Texas Students Revolt Against Mandatory RFID Tracking Chips
Spy tags track kids even after they leave school
Paul Joseph Watson
Students and parents at two San Antonio schools are in revolt over a program that forces kids to wear RFID tracking name tags which are used to pinpoint their location on campus as well as outside school premises.
Students at John Jay High School and Anson Jones Middle School will be mandated to wear the tags from today which will be used to track them on campus as well as when they enter and leave school.
Andrea Hernandez is leading a group of students who refuse to wear the tags because in her words, “It makes me uncomfortable. It’s an invasion of my privacy,” she told KSN.com.
Hernandez is being backed by parents and privacy experts like Dr. Katherine Albrecht who point out that the spy chips are more about making money than keeping students safe, as the schools claim.
By reducing truancy and tardiness, the school stands to net $2 million dollars in state funding.
Hernandez points out that the system is all but useless because students will just leave their tag in their locker or hand it to a friend to avoid being monitored.
Parents and students have rallied to organize a protest against the spy chips which is set to take place today.
Hernandez also fears that the RFID chips could be used to track students outside of school, a valid concern given past examples of how such technology has been abused by school officials.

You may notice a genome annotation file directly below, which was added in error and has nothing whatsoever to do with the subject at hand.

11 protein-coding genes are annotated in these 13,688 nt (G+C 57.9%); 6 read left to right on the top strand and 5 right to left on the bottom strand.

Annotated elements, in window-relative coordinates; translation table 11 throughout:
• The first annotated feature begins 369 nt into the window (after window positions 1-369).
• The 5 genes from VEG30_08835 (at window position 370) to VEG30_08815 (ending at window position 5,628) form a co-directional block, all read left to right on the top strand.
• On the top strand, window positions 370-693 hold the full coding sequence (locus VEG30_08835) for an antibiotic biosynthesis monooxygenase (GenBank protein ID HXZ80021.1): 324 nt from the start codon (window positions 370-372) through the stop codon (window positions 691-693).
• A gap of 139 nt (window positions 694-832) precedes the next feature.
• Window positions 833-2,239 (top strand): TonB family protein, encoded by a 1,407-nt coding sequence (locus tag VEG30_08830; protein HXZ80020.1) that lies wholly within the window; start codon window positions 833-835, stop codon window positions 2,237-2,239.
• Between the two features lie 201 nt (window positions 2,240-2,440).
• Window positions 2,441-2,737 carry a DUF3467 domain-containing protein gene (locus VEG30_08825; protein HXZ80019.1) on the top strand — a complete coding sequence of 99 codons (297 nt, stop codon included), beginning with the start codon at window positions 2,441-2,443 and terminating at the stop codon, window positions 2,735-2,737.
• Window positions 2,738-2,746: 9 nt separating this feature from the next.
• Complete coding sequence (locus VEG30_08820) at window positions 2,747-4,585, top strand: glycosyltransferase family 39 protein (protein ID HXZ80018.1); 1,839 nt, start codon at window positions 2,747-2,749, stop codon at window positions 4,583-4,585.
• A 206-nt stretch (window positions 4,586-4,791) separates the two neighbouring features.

In 2010, the Lower Merion School District in Pennsylvania used school-issued laptops to spy on kids in their own home. The controversy ignited after student Blake Robbins was disciplined for “improper behavior in his home”. It turned out that school officials had installed software on the laptops that used the computer’s webcam to send images back to the school server every 15 seconds.
Hernandez also pointed out that sexual predators could use the tracking system to stalk children because the RFID tag continues to send a signal even after students have left school premises.
“With a smart phone you can use the option to use your locator but this I can’t turn it off,” Hernandez said.
As we reported earlier this week, similar programs where students are tracked both inside and outside school are already in operation across the country.
Children in nine Austin schools are being forced to carry around GPS tracking devices everywhere they go under the justification of preventing truancy. The kids are also assigned a “mentor” with whom they must check in several times a day.
Such a system is hardly much different from prisoners who are mandated to wear a GPS ankle bracelet and regularly check in with parole officers.
Indeed, treating schoolchildren like prisoners in anticipation for their introduction into outside world, a surveillance state in which they are also expected to acquiesce to an omnipresent big brother, is seemingly the ultimate goal of such programs.